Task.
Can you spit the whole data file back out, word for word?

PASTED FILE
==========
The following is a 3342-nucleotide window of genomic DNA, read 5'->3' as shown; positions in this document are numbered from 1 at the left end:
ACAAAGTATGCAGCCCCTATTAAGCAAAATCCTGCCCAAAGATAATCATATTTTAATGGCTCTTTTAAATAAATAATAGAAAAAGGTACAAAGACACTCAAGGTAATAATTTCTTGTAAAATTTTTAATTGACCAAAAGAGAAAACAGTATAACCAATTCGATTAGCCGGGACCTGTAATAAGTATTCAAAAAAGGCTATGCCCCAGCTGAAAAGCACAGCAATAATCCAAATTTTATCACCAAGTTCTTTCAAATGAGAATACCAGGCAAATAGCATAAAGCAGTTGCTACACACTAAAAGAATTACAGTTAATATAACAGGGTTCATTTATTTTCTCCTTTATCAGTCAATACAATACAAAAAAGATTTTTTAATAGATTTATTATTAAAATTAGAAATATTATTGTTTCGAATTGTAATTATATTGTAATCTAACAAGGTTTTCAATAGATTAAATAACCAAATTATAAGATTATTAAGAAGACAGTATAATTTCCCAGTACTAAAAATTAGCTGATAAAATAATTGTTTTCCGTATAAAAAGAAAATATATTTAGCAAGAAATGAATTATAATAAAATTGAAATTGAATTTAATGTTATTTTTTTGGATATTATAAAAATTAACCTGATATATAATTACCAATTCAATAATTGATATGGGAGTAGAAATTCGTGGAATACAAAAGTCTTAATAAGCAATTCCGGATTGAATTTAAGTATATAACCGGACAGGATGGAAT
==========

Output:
The following is a 3342-nucleotide window of genomic DNA, read 5'->3' as shown; positions in this document are numbered from 1 at the left end:
ACAAAGTATGCAGCCCCTATTAAGCAAAATCCTGCCCAAAGATAATCATATTTTAATGGCTCTTTTAAATAAATAATAGAAAAAGGTACAAAGACACTCAAGGTAATAATTTCTTGTAAAATTTTTAATTGACCAAAAGAGAAAACAGTATAACCAATTCGATTAGCCGGGACCTGTAATAAGTATTCAAAAAAGGCTATGCCCCAGCTGAAAAGCACAGCAATAATCCAAATTTTATCACCAAGTTCTTTCAAATGAGAATACCAGGCAAATAGCATAAAGCAGTTGCTACACACTAAAAGAATTACAGTTAATATAACAGGGTTCATTTATTTTCTCCTTTATCAGTCAATACAATACAAAAAAGATTTTTTAATAGATTTATTATTAAAATTAGAAATATTATTGTTTCGAATTGTAATTATATTGTAATCTAACAAGGTTTTCAATAGATTAAATAACCAAATTATAAGATTATTAAGAAGACAGTATAATTTCCCAGTACTAAAAATTAGCTGATAAAATAATTGTTTTCCGTATAAAAAGAAAATATATTTAGCAAGAAATGAATTATAATAAAATTGAAATTGAATTTAATGTTATTTTTTTGGATATTATAAAAATTAACCTGATATATAATTACCAATTCAATAATTGATATGGGAGTAGAAATTCGTGGAATACAAAAGTCTTAATAAGCAATTCCGGATTGAATTTAAGTATATAACCGGACAGGATGGAAT